Easy To Laugh
In a study published this past May in the journal <em>Aging</em>, researchers from Albert Einstein College of Medicine and Yeshiva University pinpointed several personality traits linked to a longer lifespan. Among the list? Frequent laughter, <a href="http://www.huffingtonpost.com/2012/05/29/optimism-longer-life-longevity-genes-personality_n_1553967.html" target="_hplink">HuffPost reported when the findings were released</a>. "When I started working with centenarians, I thought we'd find that they survived so long in part because they were mean and ornery," study researcher Dr. Nir Barzilai, M.D., director of Einstein's Institute for Aging Research, <a href="http://www.eurekalert.org/pub_releases/2012-05/aeco-gm052412.php" target="_hplink">said in a statement</a>. "But when we assessed the personalities of these 243 centenarians, we found qualities that clearly reflect a positive attitude towards life."
Thank your family and friends for this one: a 2010 study published in the journal <em>PloS Medicine</em> found that <a href="http://www.plosmedicine.org/article/info%3Adoi%2F10.1371%2Fjournal.pmed.1000316" target="_hplink">strong social relationships</a> can boost survival odds by 50 percent. The Brigham Young University and University of North Carolina at Chapel Hill researchers evaluated 148 studies. "We take relationships for granted as humans -- we're like fish that don't notice the water," BYU's Timothy Smith <a href="http://www.sciencedaily.com/releases/2010/07/100727174909.htm" target="_hplink">said in a statement about the findings</a>. "That constant interaction is not only beneficial psychologically but directly to our physical health."
The same 2012 <em>Aging</em> study that identified frequent laughter as a boost to longevity also found that optimism might tack on years to your life. Out of the 243 centenarians evaluated in the research, most were optimistic and easygoing, study researcher Dr. Nir Barzilai, M.D., director of Einstein's Institute for Aging Research, <a href="http://www.eurekalert.org/pub_releases/2012-05/aeco-gm052412.php" target="_hplink">said in a statement</a>. "Some evidence indicates that personality can change between the ages of 70 and 100, so we don't know whether our centenarians have maintained their personality traits across their entire lifespans," <a href="http://www.eurekalert.org/pub_releases/2012-05/aeco-gm052412.php" target="_hplink">he said in the release</a>. "Nevertheless, our findings suggest that centenarians share particular personality traits and that genetically-based aspects of personality may play an important role in achieving both good health and exceptional longevity."
Don't worry, be happy, live longer? A study published last year in the journal <em>Proceedings of the National Academy of Sciences</em> found that older people who report being happy have a 35 percent decreased risk of dying over five years, <a href="http://www.huffingtonpost.com/2011/11/01/happiness-long-life-_n_1068209.html" target="_hplink">HuffPost reported when the findings were released</a>. The researchers evaluated more than 3,000 people by monitoring their happiness throughout the day -- they then followed up five years later to see how many had died. "I was a bit surprised that the happiness effect was so strong, even among people who had chronic diseases," study author Andrew Steptoe, a professor at University College, London, <a href="http://vitals.msnbc.msn.com/_news/2011/10/31/8565511-want-to-live-longer-get-happy-study-says?ocid=twitter" target="_hplink">told MSNBC</a>.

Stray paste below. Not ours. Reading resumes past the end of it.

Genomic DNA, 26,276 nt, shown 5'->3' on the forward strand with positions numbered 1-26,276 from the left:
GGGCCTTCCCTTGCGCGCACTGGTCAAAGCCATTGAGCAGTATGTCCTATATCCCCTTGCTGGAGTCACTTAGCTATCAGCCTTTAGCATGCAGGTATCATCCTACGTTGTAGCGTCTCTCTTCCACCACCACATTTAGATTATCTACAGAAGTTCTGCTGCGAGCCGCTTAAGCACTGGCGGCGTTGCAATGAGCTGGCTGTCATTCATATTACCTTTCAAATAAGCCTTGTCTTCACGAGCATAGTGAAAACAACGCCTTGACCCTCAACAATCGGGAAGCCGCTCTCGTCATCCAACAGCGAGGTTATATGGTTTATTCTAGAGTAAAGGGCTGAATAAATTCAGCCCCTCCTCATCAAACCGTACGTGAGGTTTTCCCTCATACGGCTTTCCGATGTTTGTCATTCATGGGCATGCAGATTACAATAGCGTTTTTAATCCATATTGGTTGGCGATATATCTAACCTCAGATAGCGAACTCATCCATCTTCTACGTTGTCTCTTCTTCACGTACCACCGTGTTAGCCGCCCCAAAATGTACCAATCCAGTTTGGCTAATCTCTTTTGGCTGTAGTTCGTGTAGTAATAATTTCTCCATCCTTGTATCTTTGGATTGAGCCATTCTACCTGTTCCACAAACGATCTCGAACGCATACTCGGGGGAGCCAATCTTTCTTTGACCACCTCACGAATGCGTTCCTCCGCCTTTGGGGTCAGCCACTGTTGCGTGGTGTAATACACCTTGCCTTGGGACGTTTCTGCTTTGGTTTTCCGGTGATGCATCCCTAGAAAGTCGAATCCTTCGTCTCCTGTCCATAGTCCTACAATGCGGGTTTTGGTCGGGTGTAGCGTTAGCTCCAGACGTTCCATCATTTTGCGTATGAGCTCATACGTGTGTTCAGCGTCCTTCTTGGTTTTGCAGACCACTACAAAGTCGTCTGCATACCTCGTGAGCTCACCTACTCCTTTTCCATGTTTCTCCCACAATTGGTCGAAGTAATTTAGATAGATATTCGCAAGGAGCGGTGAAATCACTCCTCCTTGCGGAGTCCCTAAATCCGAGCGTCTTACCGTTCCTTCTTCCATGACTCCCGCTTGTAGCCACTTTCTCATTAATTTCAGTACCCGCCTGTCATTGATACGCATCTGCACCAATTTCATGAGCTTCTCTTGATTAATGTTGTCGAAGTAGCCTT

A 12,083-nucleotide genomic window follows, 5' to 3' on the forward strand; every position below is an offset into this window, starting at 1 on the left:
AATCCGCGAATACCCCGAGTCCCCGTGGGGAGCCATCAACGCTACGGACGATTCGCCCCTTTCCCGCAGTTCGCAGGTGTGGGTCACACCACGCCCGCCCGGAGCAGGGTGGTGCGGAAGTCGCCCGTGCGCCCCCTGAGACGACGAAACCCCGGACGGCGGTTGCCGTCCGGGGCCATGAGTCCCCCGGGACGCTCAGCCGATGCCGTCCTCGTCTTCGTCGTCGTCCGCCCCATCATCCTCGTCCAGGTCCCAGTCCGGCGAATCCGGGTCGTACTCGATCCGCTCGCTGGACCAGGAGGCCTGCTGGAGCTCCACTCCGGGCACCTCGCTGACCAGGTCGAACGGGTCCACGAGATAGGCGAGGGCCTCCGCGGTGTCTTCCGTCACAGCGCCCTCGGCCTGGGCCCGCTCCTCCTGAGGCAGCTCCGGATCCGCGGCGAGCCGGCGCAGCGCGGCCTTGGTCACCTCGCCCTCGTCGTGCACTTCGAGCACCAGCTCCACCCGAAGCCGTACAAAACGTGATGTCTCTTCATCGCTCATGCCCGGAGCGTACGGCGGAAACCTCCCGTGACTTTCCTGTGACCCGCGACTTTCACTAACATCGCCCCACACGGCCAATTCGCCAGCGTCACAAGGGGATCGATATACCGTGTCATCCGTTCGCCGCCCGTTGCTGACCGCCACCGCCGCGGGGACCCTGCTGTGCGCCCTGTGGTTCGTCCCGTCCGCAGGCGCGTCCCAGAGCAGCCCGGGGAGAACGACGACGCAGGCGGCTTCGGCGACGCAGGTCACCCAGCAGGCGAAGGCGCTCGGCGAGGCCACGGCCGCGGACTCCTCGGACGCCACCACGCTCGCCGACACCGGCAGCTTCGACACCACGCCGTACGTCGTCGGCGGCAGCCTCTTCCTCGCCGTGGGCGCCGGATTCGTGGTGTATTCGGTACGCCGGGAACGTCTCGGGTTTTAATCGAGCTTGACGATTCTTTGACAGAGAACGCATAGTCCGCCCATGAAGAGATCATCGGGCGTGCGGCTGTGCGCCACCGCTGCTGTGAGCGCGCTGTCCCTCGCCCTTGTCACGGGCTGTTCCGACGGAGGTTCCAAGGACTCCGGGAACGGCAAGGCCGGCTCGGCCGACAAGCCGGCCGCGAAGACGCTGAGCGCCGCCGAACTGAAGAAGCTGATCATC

<a href="http://onlinelibrary.wiley.com/doi/10.1111/j.1532-5415.2009.02189.x/abstract" target="_hplink">A 2009 study published in the <em>Journal of the American Geriatrics Society</em></a> looked at the offspring of centenarians (other research has found <a href="http://www.sciencedaily.com/releases/2009/04/090403114823.htm" target="_hplink">exceptional longevity tends to run in families</a>) -- the volunteers were typically in the high range for extroversion (and in the low range for neuroticism). "It's likely that the low neuroticism and higher extroversion will confer health benefits for these subjects," study author Thomas Perls, M.D., MPH, director of the New England Centenarian Study, <a href="http://www.sciencedaily.com/releases/2009/04/090403114823.htm" target="_hplink">said in a statement </a>when the findings were released. "For example, people who are lower in neuroticism are able to manage or regulate stressful situations more effectively than those with higher neuroticism levels. Similarly, high extroversion levels have been associated with establishing friendships and looking after yourself." The women evaluated in the study also scored high for agreeableness.